4. Signing Insurance Coverage Agreements
Before you sign an agreement, you need to make sure you’re covered for myriad scenarios. There are many things you need to worry about in the bar business that you don’t have to in other industries, like cash, fights, leaks from the roof, black mold, floods, sewage backup, business interruptions, sidewalks, arson, snow removal, break-ins, and people crashing their cars into your business.
When you sit down with your insurance broker, go over every “what-if” scenario you can think of and don’t restrict yourself. The scenarios you can find yourself in as a bar operator are unique and you need to make sure all of them are covered.
5. Prepare for it Financially
Most thieves that break in don’t actually get away with much. Often times, the property damage they leave behind during a break-in is far greater than the value of the items they steal. This usually doesn’t result in damages that exceeds $10,000, which is a typical threshold for calling your insurance agent to make a claim.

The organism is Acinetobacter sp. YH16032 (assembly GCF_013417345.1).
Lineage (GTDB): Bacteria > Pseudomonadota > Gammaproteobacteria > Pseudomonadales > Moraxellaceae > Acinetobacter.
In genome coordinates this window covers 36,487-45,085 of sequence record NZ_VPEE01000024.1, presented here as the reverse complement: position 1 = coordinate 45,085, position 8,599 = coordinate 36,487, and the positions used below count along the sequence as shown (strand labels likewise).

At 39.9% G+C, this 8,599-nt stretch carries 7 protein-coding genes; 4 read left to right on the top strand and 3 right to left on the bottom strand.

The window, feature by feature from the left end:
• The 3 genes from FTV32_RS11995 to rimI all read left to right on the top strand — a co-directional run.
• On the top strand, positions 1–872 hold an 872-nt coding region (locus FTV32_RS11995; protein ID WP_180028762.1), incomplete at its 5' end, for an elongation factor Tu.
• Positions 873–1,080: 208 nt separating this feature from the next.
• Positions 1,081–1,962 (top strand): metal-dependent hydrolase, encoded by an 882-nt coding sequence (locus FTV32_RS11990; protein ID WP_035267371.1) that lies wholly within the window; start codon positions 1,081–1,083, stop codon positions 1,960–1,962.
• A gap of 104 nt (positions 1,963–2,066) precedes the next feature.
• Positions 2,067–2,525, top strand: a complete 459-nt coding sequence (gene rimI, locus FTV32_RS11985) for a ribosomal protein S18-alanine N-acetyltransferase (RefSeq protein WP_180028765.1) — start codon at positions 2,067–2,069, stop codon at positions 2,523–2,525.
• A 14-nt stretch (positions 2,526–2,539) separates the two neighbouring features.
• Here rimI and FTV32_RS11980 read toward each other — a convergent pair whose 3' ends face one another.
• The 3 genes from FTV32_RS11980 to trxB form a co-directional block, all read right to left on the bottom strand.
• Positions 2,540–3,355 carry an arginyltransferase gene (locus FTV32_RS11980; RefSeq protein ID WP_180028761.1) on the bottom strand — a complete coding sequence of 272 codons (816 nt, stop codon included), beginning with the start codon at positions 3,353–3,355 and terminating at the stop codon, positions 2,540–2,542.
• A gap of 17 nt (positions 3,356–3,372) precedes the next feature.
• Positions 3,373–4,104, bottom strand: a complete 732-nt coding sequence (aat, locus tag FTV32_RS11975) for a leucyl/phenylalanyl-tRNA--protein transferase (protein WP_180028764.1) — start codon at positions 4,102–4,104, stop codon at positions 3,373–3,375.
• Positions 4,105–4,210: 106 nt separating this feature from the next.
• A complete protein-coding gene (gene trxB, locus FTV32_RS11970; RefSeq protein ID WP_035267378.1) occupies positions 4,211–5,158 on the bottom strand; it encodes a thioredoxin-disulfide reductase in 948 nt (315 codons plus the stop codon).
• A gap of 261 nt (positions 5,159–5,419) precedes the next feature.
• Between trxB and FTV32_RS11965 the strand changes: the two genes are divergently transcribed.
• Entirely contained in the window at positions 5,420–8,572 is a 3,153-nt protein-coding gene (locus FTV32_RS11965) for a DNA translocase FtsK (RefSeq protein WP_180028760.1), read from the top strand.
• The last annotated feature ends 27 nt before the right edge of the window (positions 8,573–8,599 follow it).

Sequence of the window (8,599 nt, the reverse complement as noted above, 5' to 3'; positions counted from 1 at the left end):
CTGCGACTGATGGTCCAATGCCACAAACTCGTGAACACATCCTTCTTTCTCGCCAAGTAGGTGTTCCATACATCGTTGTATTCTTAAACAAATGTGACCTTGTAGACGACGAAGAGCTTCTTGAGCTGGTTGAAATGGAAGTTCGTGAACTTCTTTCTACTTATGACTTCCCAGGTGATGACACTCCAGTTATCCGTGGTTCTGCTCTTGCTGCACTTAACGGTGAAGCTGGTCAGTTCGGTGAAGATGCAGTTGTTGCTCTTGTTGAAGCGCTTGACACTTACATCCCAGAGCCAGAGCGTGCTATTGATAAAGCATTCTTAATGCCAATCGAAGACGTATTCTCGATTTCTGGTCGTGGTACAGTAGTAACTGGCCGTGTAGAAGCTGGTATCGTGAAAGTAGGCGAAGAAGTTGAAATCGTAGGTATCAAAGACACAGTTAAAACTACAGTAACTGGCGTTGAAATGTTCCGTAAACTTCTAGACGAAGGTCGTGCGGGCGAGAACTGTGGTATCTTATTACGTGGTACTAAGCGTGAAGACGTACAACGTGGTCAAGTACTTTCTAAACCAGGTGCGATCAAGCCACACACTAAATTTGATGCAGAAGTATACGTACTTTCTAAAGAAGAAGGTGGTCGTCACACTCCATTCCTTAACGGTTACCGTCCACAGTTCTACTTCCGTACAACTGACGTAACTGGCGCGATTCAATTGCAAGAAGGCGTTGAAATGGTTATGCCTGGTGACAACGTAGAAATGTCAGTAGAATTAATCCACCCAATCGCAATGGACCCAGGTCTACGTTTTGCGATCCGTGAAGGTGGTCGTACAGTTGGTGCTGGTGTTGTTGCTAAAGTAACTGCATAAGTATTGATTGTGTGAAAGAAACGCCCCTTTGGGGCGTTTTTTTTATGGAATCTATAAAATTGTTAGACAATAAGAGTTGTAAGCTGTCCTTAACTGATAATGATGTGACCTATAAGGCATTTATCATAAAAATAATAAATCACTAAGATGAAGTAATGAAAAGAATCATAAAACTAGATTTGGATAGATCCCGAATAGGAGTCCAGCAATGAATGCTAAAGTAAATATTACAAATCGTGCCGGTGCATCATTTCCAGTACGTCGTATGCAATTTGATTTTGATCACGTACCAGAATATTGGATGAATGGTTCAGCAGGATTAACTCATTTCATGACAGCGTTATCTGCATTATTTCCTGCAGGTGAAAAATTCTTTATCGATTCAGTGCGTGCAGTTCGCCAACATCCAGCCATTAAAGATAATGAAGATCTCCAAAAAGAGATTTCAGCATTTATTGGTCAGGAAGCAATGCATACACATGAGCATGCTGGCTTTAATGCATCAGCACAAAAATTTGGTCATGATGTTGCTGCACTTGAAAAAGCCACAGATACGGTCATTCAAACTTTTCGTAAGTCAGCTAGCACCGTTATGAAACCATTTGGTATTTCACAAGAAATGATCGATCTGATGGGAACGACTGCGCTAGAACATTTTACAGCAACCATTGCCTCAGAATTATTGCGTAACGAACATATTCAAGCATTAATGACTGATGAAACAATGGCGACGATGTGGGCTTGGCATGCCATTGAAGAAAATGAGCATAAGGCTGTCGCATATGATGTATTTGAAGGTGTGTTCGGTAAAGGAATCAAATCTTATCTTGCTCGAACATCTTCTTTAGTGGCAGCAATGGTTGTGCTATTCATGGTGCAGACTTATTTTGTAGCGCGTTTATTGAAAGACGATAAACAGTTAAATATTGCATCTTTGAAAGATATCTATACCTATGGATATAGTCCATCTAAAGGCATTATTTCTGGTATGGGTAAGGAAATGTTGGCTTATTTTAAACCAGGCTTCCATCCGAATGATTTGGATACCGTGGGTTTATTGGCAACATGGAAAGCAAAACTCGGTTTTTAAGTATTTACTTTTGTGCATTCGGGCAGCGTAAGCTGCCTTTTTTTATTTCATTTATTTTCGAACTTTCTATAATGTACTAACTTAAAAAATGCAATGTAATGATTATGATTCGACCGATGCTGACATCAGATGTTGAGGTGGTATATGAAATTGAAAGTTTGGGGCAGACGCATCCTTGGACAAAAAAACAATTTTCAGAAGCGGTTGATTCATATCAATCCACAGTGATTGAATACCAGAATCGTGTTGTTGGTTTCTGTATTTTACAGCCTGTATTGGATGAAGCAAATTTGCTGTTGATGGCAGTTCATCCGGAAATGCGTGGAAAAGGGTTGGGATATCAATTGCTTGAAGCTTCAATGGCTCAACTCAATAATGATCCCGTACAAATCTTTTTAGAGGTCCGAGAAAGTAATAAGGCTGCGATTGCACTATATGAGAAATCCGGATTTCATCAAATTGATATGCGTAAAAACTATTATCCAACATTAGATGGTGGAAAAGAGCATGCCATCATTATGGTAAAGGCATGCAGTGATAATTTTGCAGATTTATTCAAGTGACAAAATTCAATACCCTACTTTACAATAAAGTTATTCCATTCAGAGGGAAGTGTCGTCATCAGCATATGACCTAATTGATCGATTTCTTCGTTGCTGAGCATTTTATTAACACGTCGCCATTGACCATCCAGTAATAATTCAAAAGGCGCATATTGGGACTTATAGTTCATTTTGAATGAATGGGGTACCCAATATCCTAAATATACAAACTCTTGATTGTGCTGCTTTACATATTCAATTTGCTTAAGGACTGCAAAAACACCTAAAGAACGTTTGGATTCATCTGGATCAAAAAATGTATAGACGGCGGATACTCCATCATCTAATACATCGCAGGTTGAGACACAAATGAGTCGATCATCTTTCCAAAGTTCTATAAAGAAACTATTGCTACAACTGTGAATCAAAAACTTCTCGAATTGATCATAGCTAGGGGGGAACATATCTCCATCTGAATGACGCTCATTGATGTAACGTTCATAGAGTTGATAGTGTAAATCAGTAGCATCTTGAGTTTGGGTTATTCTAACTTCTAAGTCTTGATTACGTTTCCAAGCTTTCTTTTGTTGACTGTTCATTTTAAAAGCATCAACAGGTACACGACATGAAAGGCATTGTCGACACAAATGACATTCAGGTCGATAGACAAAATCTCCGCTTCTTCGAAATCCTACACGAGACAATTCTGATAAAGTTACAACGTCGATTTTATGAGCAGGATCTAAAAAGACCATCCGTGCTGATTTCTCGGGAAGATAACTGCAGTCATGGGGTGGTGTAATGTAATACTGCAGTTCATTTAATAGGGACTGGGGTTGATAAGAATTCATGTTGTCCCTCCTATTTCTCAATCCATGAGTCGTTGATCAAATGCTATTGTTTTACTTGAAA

Even if you make a claim, there’s the deductible which you must pay yourself. This unfortunate reality of break-ins means you’re usually going to pay out of pocket for damages that are incurred by your business. In your budget, set aside a percentage every month—on top of all your security and insurance fees—to help pay for the damage break-ins will do to your business.
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If you’re financially prepared, it won’t be as devastating to your bank account when you have to repair the damage. Many people don’t set aside funds for this unfortunate scenario, and this is foolish as a break-in will eventually happen. You must be financially prepared for this inevitability.
Kevin is an operations consultant with over a decade of experience working directly with bar, restaurant and nightclub owners on all points of the spectrum: from family-owned single bar operations to large companies with locations on an international scale. Kevin works with them all and understands the unique challenges each kind of company faces.
He is the author of a book titled Night Club Marketing Systems – How to Get Customers for Your Bar. He is also a regular writer for Nightclub & Bar, and publisher of the FREE REPORT: Stop Losing Liquor at Your Bar Now - How to Eliminate Theft and Maximize Your Profit.